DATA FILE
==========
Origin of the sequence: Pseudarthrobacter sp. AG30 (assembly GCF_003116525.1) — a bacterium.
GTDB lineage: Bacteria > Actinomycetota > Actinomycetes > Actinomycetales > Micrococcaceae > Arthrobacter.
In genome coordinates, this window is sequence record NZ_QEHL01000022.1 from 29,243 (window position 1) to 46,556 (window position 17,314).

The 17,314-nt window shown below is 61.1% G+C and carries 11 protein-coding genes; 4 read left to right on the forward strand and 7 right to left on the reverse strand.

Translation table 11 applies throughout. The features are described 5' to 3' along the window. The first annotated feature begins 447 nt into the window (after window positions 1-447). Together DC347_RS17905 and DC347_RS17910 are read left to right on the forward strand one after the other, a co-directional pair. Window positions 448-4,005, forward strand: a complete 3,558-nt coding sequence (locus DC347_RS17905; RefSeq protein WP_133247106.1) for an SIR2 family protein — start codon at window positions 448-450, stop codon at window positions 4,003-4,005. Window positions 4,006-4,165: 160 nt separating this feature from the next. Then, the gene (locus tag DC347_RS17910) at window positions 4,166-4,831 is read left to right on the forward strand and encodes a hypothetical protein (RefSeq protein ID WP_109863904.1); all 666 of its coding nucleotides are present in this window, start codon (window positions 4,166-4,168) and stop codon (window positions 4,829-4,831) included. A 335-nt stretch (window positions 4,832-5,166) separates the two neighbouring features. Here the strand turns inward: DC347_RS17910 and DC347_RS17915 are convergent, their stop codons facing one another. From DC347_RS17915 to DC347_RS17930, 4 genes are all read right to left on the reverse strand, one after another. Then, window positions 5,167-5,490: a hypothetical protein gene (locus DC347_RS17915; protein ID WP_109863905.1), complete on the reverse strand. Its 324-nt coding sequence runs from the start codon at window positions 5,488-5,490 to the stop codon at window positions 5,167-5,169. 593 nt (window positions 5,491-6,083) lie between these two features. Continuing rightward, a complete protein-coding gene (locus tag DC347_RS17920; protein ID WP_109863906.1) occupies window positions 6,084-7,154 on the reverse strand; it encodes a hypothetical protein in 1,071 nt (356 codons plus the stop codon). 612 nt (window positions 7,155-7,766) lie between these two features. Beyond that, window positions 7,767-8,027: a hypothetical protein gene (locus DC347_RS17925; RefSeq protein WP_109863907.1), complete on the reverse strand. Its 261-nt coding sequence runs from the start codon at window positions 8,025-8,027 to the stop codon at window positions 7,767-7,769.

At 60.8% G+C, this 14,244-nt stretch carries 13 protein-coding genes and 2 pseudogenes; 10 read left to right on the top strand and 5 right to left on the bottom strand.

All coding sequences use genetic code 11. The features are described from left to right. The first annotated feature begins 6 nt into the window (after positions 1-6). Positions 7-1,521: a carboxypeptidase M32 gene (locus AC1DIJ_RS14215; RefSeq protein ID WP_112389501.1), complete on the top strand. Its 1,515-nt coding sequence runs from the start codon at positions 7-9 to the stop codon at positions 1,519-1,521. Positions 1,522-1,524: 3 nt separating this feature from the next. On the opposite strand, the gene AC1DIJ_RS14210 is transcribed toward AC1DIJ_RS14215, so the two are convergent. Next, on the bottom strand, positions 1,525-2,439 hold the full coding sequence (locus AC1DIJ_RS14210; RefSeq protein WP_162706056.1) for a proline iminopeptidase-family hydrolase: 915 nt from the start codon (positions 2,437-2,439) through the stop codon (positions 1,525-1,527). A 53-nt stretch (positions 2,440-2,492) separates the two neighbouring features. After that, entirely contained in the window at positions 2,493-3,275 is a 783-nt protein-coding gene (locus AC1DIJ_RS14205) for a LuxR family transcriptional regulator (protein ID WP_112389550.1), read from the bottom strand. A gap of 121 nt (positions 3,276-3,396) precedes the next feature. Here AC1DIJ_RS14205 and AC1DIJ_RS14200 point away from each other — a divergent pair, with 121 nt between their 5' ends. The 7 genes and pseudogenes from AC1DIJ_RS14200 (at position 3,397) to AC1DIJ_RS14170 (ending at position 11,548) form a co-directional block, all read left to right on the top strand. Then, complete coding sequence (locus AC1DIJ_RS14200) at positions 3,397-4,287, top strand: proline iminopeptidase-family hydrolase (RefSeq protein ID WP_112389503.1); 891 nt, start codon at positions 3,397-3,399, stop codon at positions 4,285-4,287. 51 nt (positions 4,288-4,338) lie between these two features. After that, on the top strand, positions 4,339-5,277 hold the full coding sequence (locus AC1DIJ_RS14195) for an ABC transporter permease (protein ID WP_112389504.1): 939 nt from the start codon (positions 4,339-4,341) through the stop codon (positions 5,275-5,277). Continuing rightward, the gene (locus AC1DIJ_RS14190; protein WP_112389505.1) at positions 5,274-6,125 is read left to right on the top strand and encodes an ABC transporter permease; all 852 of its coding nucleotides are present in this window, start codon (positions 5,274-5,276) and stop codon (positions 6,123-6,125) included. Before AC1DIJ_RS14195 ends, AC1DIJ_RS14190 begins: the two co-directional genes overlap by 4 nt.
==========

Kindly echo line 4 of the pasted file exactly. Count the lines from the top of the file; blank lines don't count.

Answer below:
The 17,314-nt window shown below is 61.1% G+C and carries 11 protein-coding genes; 4 read left to right on the forward strand and 7 right to left on the reverse strand.